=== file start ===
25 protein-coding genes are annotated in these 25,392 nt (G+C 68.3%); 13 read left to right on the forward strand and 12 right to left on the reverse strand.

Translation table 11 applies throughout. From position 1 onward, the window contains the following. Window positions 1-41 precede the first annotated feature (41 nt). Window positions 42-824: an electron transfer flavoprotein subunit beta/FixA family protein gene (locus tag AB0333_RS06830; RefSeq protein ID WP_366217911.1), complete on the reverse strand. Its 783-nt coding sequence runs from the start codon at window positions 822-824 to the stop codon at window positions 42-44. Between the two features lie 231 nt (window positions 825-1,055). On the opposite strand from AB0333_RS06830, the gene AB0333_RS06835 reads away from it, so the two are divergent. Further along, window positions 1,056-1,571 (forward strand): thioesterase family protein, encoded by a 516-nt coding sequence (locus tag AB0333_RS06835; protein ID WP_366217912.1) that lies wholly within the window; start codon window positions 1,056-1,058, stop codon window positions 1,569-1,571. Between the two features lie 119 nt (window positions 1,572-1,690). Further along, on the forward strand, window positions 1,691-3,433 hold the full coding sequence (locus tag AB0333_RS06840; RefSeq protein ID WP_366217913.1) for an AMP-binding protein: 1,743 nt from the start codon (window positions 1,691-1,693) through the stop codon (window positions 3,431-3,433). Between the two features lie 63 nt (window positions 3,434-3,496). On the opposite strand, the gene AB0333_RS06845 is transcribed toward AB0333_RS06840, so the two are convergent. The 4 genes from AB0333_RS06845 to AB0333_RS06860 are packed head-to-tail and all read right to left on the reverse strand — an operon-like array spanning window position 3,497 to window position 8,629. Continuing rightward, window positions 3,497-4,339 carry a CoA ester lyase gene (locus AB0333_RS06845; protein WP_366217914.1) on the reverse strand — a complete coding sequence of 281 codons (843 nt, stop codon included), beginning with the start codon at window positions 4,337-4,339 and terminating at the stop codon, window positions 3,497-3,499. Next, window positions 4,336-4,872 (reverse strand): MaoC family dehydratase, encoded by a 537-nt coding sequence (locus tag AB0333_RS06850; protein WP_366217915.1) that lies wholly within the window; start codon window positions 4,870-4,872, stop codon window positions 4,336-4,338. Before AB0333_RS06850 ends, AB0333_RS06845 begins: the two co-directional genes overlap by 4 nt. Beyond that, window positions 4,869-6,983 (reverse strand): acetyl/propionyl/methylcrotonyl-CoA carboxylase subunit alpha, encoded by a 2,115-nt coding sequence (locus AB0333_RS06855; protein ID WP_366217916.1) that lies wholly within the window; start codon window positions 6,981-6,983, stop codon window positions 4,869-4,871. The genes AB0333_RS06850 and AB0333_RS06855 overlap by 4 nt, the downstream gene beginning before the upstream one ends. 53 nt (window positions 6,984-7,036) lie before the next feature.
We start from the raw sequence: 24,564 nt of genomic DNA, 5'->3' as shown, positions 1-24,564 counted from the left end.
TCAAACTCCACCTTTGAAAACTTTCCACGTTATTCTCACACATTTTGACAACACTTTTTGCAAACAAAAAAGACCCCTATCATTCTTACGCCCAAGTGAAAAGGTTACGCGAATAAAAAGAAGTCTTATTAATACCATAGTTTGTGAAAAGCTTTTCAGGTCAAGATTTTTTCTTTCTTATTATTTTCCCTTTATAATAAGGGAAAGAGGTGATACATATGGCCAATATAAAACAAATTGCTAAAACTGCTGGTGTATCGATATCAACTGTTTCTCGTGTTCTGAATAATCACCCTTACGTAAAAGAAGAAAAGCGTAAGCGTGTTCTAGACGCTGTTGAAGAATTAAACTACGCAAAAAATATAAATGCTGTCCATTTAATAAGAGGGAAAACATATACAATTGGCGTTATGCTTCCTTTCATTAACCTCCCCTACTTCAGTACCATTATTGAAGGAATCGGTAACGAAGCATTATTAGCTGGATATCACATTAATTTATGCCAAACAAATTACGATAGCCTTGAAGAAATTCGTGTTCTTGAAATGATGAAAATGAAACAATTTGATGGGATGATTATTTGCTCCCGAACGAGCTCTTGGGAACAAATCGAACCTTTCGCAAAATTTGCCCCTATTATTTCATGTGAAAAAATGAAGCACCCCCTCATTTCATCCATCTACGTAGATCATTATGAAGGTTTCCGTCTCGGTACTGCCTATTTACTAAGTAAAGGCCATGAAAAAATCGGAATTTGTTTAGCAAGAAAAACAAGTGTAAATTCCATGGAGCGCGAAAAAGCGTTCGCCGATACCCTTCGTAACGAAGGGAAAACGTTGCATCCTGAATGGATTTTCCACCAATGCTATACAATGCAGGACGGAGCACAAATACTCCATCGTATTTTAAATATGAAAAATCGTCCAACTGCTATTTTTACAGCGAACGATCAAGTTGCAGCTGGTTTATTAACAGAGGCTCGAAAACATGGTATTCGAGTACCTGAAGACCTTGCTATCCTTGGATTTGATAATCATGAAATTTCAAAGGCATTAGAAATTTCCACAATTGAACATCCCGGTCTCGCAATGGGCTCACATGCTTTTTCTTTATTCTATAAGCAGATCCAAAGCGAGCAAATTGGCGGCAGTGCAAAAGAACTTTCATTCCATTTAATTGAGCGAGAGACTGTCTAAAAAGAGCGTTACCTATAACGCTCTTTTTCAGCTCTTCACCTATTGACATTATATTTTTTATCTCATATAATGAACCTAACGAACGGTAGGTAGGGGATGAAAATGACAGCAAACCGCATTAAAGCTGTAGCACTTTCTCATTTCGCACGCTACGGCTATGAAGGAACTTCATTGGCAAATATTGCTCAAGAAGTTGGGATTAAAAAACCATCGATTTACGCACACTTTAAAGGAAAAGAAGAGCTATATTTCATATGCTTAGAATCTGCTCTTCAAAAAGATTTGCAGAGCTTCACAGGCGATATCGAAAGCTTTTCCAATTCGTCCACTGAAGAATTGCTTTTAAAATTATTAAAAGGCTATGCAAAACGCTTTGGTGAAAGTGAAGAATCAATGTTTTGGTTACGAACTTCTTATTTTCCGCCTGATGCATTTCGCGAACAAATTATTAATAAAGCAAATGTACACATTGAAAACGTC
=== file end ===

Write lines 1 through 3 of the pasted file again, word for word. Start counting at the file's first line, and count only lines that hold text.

25 protein-coding genes are annotated in these 25,392 nt (G+C 68.3%); 13 read left to right on the forward strand and 12 right to left on the reverse strand.

Translation table 11 applies throughout. From position 1 onward, the window contains the following. Window positions 1-41 precede the first annotated feature (41 nt). Window positions 42-824: an electron transfer flavoprotein subunit beta/FixA family protein gene (locus tag AB0333_RS06830; RefSeq protein ID WP_366217911.1), complete on the reverse strand. Its 783-nt coding sequence runs from the start codon at window positions 822-824 to the stop codon at window positions 42-44. Between the two features lie 231 nt (window positions 825-1,055). On the opposite strand from AB0333_RS06830, the gene AB0333_RS06835 reads away from it, so the two are divergent. Further along, window positions 1,056-1,571 (forward strand): thioesterase family protein, encoded by a 516-nt coding sequence (locus tag AB0333_RS06835; protein ID WP_366217912.1) that lies wholly within the window; start codon window positions 1,056-1,058, stop codon window positions 1,569-1,571. Between the two features lie 119 nt (window positions 1,572-1,690). Further along, on the forward strand, window positions 1,691-3,433 hold the full coding sequence (locus tag AB0333_RS06840; RefSeq protein ID WP_366217913.1) for an AMP-binding protein: 1,743 nt from the start codon (window positions 1,691-1,693) through the stop codon (window positions 3,431-3,433). Between the two features lie 63 nt (window positions 3,434-3,496). On the opposite strand, the gene AB0333_RS06845 is transcribed toward AB0333_RS06840, so the two are convergent. The 4 genes from AB0333_RS06845 to AB0333_RS06860 are packed head-to-tail and all read right to left on the reverse strand — an operon-like array spanning window position 3,497 to window position 8,629. Continuing rightward, window positions 3,497-4,339 carry a CoA ester lyase gene (locus AB0333_RS06845; protein WP_366217914.1) on the reverse strand — a complete coding sequence of 281 codons (843 nt, stop codon included), beginning with the start codon at window positions 4,337-4,339 and terminating at the stop codon, window positions 3,497-3,499. Next, window positions 4,336-4,872 (reverse strand): MaoC family dehydratase, encoded by a 537-nt coding sequence (locus tag AB0333_RS06850; protein WP_366217915.1) that lies wholly within the window; start codon window positions 4,870-4,872, stop codon window positions 4,336-4,338. Before AB0333_RS06850 ends, AB0333_RS06845 begins: the two co-directional genes overlap by 4 nt. Beyond that, window positions 4,869-6,983 (reverse strand): acetyl/propionyl/methylcrotonyl-CoA carboxylase subunit alpha, encoded by a 2,115-nt coding sequence (locus AB0333_RS06855; protein ID WP_366217916.1) that lies wholly within the window; start codon window positions 6,981-6,983, stop codon window positions 4,869-4,871. The genes AB0333_RS06850 and AB0333_RS06855 overlap by 4 nt, the downstream gene beginning before the upstream one ends. 53 nt (window positions 6,984-7,036) lie before the next feature.
We start from the raw sequence: 24,564 nt of genomic DNA, 5'->3' as shown, positions 1-24,564 counted from the left end.